This month you may have noticed a little flurry of posts from some lovely guests here on The What Now Blog and today I bring you the last (for a while) but by no means the least. Bella is a fellow blogger over at The Other 'F-Word' where she writes and shares regular and inspiring lifestyle posts. As she puts it, 'musings of one perpetually seeking happiness', so certainly a girl after my own heart on that one!
Having made the tough decision herself to leave a career in finance behind and concentrate on her writing, Bella is certainly well-placed to offer advice for those considering making a big change in their working lives. So today she shares some very useful and practical tips that are well worth considering if you too are sat at a career crossroads trying to decide which direction to head in next. Over to Bella ...
Many of us have been at a point where making a professional change seems to be the only viable solution to cure the anxiety, uncertainty or dissatisfaction with our jobs.
Today, I wanted to discuss some practical points that I had to consider, when changing my work and switching from a steady and lucrative career in finance for the bohemian and uncertain freelance writing field.
CRUCIAL CONSIDERATIONS AND TOP TIPS FOR MAKING A CAREER CHANGE
1. Be Honest And Figure Out ‘Why?’
Are you genuinely hearing a calling that can’t be ignored or are you simply dissatisfied with your current project, team or manager?
From personal experience, I can say that had I been a little more honest with myself a year and a half ago, I would have started writing earlier. Instead, I switched jobs within my industry only to find myself mentally writing my resignation letter a few months in.
On the other hand, the sheer volume of enticing calls to become an entrepreneur on social media can tempt you to make unnecessary and very drastic moves.
Get some distance and decide what kind of change is right for you.
2. Money Talks
On the assumption that starting over is your heart’s desire, planning for it financially is the most important consideration for most, as the uncertainty over paying bills could nip your life makeover in the bud.
Firstly, talk to your family, not only to ask for help but also to allow them to plan for this eventuality too. In the absence of a trust fund or “family money”, it is best to take at least 6-8 months to prepare for a drastic move that will cut your household income in half.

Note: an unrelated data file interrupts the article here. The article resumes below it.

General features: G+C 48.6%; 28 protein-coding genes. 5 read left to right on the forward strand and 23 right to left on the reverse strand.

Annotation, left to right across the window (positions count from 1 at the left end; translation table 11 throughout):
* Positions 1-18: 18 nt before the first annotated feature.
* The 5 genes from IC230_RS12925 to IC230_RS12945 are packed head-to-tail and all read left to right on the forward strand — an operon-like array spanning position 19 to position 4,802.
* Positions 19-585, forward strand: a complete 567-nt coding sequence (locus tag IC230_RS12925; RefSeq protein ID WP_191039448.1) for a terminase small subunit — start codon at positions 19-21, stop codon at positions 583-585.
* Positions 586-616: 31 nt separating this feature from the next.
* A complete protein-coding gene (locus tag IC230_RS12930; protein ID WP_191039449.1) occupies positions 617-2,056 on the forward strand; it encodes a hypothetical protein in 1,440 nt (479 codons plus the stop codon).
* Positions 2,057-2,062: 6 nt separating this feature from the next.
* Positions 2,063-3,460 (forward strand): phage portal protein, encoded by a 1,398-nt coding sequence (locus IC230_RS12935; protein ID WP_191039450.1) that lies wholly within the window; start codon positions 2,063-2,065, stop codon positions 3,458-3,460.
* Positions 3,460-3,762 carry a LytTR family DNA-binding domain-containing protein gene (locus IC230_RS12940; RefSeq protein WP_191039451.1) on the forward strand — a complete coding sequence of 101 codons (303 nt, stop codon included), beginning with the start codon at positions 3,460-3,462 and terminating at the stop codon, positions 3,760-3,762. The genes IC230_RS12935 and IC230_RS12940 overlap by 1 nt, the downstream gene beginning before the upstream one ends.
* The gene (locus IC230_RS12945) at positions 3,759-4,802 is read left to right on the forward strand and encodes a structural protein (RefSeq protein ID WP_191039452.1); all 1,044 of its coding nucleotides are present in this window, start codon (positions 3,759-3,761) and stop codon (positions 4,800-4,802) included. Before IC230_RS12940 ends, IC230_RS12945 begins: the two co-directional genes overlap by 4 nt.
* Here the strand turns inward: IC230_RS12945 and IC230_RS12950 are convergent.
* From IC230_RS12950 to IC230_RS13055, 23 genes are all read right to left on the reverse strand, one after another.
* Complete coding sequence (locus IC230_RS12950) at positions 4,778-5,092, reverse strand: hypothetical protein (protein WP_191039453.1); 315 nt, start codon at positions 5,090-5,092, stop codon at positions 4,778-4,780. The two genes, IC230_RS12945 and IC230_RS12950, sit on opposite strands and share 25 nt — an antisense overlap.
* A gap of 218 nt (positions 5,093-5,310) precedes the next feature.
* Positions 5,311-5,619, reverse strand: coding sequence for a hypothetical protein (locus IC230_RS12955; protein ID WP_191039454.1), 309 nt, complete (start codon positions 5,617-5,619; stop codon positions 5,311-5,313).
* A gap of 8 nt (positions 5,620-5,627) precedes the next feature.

I tend to believe that the very moment you get an epiphany to free yourself from the shackles of a hated job will be the precise moment some unexpected event occurs that will need serious spending power. Hence, I would aim to save up for roughly 8 months of expenses, in ‘emergency mode’, not the usually recommended 6.
Figure out ways to make money, whilst your big dream is cooking.
Leverage your existing professional network to get freelance projects doing what you know best. Typically, such projects are only ‘advertised’ informally, so let it be known that you are looking.
3. Out With The Old, In With The New
You are planning a completely new life for yourself and it will require you to change a few things, including the people around you.
Networking is probably the most important factor in any field and is what really gets you the best job, project, brand name. If you are going to make it in a new industry, you need to network with the people already in it. Make time for them at the expense of your other time commitments if needed.
These are the people that you can learn from, develop new habits with, get fresh perspectives from and thus, help you advance. Having someone lead you by example is imminently less time consuming than ploughing through the mass of information out there on your own.
“You are the average of the five people you spend the most time with” – Jim Rohn
4. Prepare For Mental Warfare
The biggest issue with starting over is the uncertainty. It is always there, rearing its ugly head and making you doubt yourself. Make sure you are mentally tough enough not to fail before you give it an honest shot.
Prepare to buckle down and wait out the dark spells. Because they will come.
Similarly, prepare to curb your enthusiasm because any little win will heighten your expectations to no end and that’s a painful high to come down from. I'm not saying do not celebrate your gains but be prepared for the very real possibility that they are temporary for now.
There is a great article written about this particular quality that I love reading. ‘Duck’ references aside, very valid points through and through.
5. Take Inventory
Of yourself, that is.
You might think you are starting over and have nothing yet to add to your new chosen field but in reality you are already more equipped than a newbie getting out of university. Most jobs have a technical aspect acquired via training and a personal one, which is part-inherited and part-practiced.
If you have worked a job for a significant amount of time you already have quite a few personal skills that that are transferrable. Find out what they are and find ways to apply them. For anything else, there is the internet.
And the most important practical step of all is as simple as this:
Planning is essential, analysing your decision is critical but eventually, the most important step you will take is actually getting up and making the move. Don’t wait another year, month or week, unless there are valid reasons to stop you. Because another year, month and week will pass by and the only thing that you will think is where would you have been now if you’d made the move right there and then.
I'd like to thank all of my lovely guest bloggers for their contribution this month. It's been a great experience to collaborate in this way. If you missed any of their brilliant posts then you can catch up here.